acquired problems

This chart proves that buying companies is a terrible strategy for telecoms

September 3, 2014
September 3, 2014

Consolidation has been sweeping through the telecommunications sector for a couple of years now, both globally and inside the US.

Last year, Japan’s Softbank bought Sprint, and Verizon bought out its wireless joint venture partner, Vodafone. This year, AT&T unveiled plans to buy satellite pay-TV company DirecTV, while various parties have been circling T-Mobile US, which is majority owned by Germany’s Deutsche Telekom. (Yes, telecommunications is an incestuous, industry).

Tap image to zoom

The cable industry is also undergoing consolidation, headlined by the contentious Comcast-Time Warner Cable deal.

Morgan Stanley has crunched the numbers on telecoms industry acquisitions worth more than $1 billion since 1986 and found that the top quartile of deals typically deliver a shareholder return of just 6%. The bottom quartile typically lose 26%.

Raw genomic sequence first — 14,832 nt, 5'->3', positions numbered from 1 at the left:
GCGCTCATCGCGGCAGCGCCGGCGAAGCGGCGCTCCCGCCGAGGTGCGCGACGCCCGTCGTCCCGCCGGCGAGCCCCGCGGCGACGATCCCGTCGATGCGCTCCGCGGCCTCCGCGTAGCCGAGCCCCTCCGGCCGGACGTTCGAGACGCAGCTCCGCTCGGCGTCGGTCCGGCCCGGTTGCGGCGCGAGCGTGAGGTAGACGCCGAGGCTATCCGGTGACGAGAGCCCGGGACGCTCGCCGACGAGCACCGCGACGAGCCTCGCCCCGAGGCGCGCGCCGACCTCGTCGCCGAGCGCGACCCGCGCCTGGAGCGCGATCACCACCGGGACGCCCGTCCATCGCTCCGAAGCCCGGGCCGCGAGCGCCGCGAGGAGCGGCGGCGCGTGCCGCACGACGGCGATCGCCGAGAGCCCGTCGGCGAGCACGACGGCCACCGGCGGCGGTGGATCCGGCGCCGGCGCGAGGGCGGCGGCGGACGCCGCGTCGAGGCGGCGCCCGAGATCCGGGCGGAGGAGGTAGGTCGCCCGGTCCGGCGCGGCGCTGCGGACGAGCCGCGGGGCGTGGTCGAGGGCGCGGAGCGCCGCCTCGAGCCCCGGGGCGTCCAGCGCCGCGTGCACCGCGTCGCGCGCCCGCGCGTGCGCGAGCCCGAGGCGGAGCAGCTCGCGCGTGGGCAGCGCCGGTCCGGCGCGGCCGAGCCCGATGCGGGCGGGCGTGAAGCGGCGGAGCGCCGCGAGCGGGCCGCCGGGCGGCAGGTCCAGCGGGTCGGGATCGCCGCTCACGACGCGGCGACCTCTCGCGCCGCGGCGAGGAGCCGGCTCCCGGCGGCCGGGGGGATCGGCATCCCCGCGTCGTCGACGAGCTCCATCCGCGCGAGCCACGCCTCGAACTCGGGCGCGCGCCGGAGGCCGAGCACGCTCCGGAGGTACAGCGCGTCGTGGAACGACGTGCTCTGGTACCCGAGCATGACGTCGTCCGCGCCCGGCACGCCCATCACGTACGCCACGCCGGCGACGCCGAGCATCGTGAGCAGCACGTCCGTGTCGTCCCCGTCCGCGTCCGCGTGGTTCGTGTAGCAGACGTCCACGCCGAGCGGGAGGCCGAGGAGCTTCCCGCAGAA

In other words, acquirers are much more likely to wipe out value than gain a small amount of value, through buying other companies.

So, maybe shareholders in Sprint and its Japanese parent Softbank should be thankful that the company walked away from T-Mobile US. And shareholders in French upstart telco Illiad—which has already put one bid on the table and looks to be pulling together a second more attractive offer—and Dish Networks, which continues to be loosely mentioned (paywall) as a possible bidder, should be wary.

 

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